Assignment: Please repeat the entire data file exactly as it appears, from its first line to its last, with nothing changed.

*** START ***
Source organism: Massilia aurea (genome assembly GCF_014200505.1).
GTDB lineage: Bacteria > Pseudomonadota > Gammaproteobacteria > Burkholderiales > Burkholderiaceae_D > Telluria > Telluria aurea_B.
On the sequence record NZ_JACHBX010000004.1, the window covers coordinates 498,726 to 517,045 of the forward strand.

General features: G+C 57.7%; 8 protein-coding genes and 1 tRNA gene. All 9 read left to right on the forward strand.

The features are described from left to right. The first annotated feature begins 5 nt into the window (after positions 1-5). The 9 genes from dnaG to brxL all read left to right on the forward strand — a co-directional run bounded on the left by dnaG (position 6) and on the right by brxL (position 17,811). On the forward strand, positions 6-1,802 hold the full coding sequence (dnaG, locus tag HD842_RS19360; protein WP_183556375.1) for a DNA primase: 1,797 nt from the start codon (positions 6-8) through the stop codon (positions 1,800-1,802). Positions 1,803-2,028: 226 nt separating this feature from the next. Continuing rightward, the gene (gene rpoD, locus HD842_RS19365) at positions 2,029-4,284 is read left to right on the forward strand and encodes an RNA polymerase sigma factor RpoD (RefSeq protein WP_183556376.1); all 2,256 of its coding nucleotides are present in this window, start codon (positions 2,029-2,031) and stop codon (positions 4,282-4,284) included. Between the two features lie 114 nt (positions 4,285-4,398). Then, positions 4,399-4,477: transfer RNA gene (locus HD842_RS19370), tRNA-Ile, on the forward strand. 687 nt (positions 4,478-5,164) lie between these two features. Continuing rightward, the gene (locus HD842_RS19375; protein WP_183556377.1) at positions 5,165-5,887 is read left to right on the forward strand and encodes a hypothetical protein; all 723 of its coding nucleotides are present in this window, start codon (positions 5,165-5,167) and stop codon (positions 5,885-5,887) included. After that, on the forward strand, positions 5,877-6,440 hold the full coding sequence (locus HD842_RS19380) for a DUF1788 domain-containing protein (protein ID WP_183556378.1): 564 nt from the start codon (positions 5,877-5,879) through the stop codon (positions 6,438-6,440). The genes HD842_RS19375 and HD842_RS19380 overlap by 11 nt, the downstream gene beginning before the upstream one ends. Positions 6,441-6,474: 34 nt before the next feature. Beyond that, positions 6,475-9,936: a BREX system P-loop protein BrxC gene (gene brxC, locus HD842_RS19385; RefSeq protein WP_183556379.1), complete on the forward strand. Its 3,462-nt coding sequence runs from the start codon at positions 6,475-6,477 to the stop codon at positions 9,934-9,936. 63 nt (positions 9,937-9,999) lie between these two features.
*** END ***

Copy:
Source organism: Massilia aurea (genome assembly GCF_014200505.1).
GTDB lineage: Bacteria > Pseudomonadota > Gammaproteobacteria > Burkholderiales > Burkholderiaceae_D > Telluria > Telluria aurea_B.
On the sequence record NZ_JACHBX010000004.1, the window covers coordinates 498,726 to 517,045 of the forward strand.

General features: G+C 57.7%; 8 protein-coding genes and 1 tRNA gene. All 9 read left to right on the forward strand.

The features are described from left to right. The first annotated feature begins 5 nt into the window (after positions 1-5). The 9 genes from dnaG to brxL all read left to right on the forward strand — a co-directional run bounded on the left by dnaG (position 6) and on the right by brxL (position 17,811). On the forward strand, positions 6-1,802 hold the full coding sequence (dnaG, locus tag HD842_RS19360; protein WP_183556375.1) for a DNA primase: 1,797 nt from the start codon (positions 6-8) through the stop codon (positions 1,800-1,802). Positions 1,803-2,028: 226 nt separating this feature from the next. Continuing rightward, the gene (gene rpoD, locus HD842_RS19365) at positions 2,029-4,284 is read left to right on the forward strand and encodes an RNA polymerase sigma factor RpoD (RefSeq protein WP_183556376.1); all 2,256 of its coding nucleotides are present in this window, start codon (positions 2,029-2,031) and stop codon (positions 4,282-4,284) included. Between the two features lie 114 nt (positions 4,285-4,398). Then, positions 4,399-4,477: transfer RNA gene (locus HD842_RS19370), tRNA-Ile, on the forward strand. 687 nt (positions 4,478-5,164) lie between these two features. Continuing rightward, the gene (locus HD842_RS19375; protein WP_183556377.1) at positions 5,165-5,887 is read left to right on the forward strand and encodes a hypothetical protein; all 723 of its coding nucleotides are present in this window, start codon (positions 5,165-5,167) and stop codon (positions 5,885-5,887) included. After that, on the forward strand, positions 5,877-6,440 hold the full coding sequence (locus HD842_RS19380) for a DUF1788 domain-containing protein (protein ID WP_183556378.1): 564 nt from the start codon (positions 5,877-5,879) through the stop codon (positions 6,438-6,440). The genes HD842_RS19375 and HD842_RS19380 overlap by 11 nt, the downstream gene beginning before the upstream one ends. Positions 6,441-6,474: 34 nt before the next feature. Beyond that, positions 6,475-9,936: a BREX system P-loop protein BrxC gene (gene brxC, locus HD842_RS19385; RefSeq protein WP_183556379.1), complete on the forward strand. Its 3,462-nt coding sequence runs from the start codon at positions 6,475-6,477 to the stop codon at positions 9,934-9,936. 63 nt (positions 9,937-9,999) lie between these two features.